Potential Obama opponent Mitt Romney is “the gift that keeps on giving” according to the Obama campaign team, the New York Times' Helene Cooper eagerly reports in her Monday “Political Memo,” “The Flub Watch Never Stops for Obama’s Team.” The text box reads: “If Romney makes a misstep, the Democrats are ready to pounce.” And Cooper is right there to cover Team Ohama's glorious Twitter victories in loving detail.
For Brad Woodhouse, the spokesman for the Democratic National Committee, it was when he came across a Twitter post about a CNN interview in which Mitt Romney seemed to shrug off concern for the very poor.
And Bill Burton’s moment came a week and a half ago while he was in his family room watching Mr. Romney take Newt Gingrich to task for talking about putting a colony on the moon. If someone made such a proposal to him, Mr. Romney said, “I’d say, ‘You’re fired.’”
Both moments were perceived by the Obama re-election campaign as another gift from Mr. Romney -- now dubbed “the gift that keeps on giving” by some on the Obama team. “Just when you thought we had enough videotape about him firing people, he gives you one more,” Mr. Burton, who leads a political action committee backing the president, said before laughing.
Recently, that prize has been giving the Obama camp plenty to work with as a series of missteps have played into the Obama re-election machine, with its arsenal of Twitter feeds, e-mail blasts and quick-to-the-punch Internet advertising. On the Web, which even rivals have long considered a strength of the Obama political apparatus, criticizing Mr. Romney has become arguably as big a focus as defining the president.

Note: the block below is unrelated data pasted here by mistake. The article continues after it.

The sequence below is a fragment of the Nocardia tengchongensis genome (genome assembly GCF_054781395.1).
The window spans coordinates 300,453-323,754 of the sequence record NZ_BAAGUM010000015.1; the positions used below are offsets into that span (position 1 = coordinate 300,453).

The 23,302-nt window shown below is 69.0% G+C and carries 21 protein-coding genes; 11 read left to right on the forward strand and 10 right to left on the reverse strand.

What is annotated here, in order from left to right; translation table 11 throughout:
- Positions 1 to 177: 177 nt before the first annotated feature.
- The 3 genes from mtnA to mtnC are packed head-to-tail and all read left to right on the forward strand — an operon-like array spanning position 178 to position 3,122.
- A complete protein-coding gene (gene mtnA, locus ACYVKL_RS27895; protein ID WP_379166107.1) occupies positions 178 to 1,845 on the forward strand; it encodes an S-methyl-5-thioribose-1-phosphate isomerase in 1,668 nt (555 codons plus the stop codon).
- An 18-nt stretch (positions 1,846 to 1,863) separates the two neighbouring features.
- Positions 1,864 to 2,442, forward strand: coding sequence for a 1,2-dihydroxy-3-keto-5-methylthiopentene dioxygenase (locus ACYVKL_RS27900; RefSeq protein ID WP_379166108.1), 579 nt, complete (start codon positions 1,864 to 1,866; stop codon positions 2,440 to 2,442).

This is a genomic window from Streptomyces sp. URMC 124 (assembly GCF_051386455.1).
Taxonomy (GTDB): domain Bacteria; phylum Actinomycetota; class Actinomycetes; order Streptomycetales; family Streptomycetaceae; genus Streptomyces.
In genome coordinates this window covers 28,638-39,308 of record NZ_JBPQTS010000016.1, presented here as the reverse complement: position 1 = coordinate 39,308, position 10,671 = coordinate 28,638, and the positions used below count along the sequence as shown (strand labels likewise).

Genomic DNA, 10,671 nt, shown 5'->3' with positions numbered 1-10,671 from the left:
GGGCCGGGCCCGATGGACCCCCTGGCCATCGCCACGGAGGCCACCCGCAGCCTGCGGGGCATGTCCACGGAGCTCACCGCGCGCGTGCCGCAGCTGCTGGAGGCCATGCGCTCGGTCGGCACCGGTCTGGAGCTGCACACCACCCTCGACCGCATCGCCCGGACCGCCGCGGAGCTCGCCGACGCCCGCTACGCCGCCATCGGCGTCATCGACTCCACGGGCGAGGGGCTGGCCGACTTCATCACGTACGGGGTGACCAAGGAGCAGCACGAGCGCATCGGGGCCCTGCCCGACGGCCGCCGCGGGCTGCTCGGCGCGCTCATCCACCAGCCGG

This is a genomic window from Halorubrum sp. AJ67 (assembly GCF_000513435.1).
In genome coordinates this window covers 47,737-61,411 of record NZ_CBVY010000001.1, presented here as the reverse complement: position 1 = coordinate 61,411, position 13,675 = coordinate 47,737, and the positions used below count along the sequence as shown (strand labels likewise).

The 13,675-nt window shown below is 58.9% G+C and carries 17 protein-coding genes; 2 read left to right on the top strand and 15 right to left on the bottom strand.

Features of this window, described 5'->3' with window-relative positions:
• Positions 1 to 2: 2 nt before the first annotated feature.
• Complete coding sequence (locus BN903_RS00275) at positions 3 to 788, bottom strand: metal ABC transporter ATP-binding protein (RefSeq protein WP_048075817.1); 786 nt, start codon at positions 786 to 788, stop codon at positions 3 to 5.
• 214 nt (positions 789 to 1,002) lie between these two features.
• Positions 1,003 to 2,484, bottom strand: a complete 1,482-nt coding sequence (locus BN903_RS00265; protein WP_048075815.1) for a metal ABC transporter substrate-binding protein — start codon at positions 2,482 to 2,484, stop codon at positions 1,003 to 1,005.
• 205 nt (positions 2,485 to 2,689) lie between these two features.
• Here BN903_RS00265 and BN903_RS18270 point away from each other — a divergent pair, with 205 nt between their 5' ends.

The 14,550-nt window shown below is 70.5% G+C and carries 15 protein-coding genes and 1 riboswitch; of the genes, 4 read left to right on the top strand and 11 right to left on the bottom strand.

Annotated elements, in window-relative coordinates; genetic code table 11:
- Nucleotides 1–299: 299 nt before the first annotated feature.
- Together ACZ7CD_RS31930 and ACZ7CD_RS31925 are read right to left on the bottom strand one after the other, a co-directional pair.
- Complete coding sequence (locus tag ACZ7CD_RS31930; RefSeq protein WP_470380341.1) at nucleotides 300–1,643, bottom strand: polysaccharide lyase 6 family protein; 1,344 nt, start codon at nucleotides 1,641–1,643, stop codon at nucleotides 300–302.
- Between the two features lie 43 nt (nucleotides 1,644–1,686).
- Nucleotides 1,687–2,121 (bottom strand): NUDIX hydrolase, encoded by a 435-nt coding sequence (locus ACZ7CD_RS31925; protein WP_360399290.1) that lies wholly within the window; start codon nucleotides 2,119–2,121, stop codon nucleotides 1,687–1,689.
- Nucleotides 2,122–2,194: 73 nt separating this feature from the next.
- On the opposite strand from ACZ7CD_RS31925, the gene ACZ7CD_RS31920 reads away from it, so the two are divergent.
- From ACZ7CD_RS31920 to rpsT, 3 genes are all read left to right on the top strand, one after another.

After pausing from the party to note that “A Gallup poll taken in 12 swing states in late January showed the men in a dead heat,” Cooper continued to bask in the “Obama camp’s delight.”
That is not dampening the Obama camp’s delight in watching Mr. Romney endure the burden of contested primaries.
Mr. Woodhouse, a high-octane party spinmaster, was getting his children ready for school around 7 Wednesday morning when he spotted a new present from the Romney camp. “Romney on CNN: I’m not concerned about the very poor,” the Washington Post blogger Rachel Weiner reported over Twitter.
Mr. Woodhouse sprang to action. “It was a two-fer!” Mr. Woodhouse said. “First, it was just the most incredibly insensitive thing that someone in his position could say.” And second, Mr. Woodhouse said, “he gave us an opening to go after his record on the middle class,” since Mr. Romney’s comments were part of an effort to show that it is the middle class he is actually concerned about.
The Obama partisans came up with their plan for the day. “It was clear by 9 a.m. that this thing had a life of its own,” Mr. Woodhouse said, as Mr. Romney tried to clarify his remarks while news anchors, bloggers and reporters gave his comments round-the-clock coverage. Mr. Woodhouse sat back and enjoyed the melee for a few hours.
“We took some time to let a thousand flowers bloom,” Mr. Woodhouse said. “And then we took out our ad.”
The Internet ad cobbled together by the Democratic National Committee hit the Web on Wednesday afternoon.
Cooper quoted the ad generously.
“In a shallow attempt to show concern for the middle class, Mitt Romney told CNN today he’s not concerned about the very poor,” the ad said. “But his policy proposals make clear that he also isn’t very concerned about the middle class -- his tax plan provides a modest tax cut, about $167, for middle-class families but provides about $146,000 for families making more than $1 million.” It continued: “Mitt Romney: Not concerned about the poor, or the middle class.”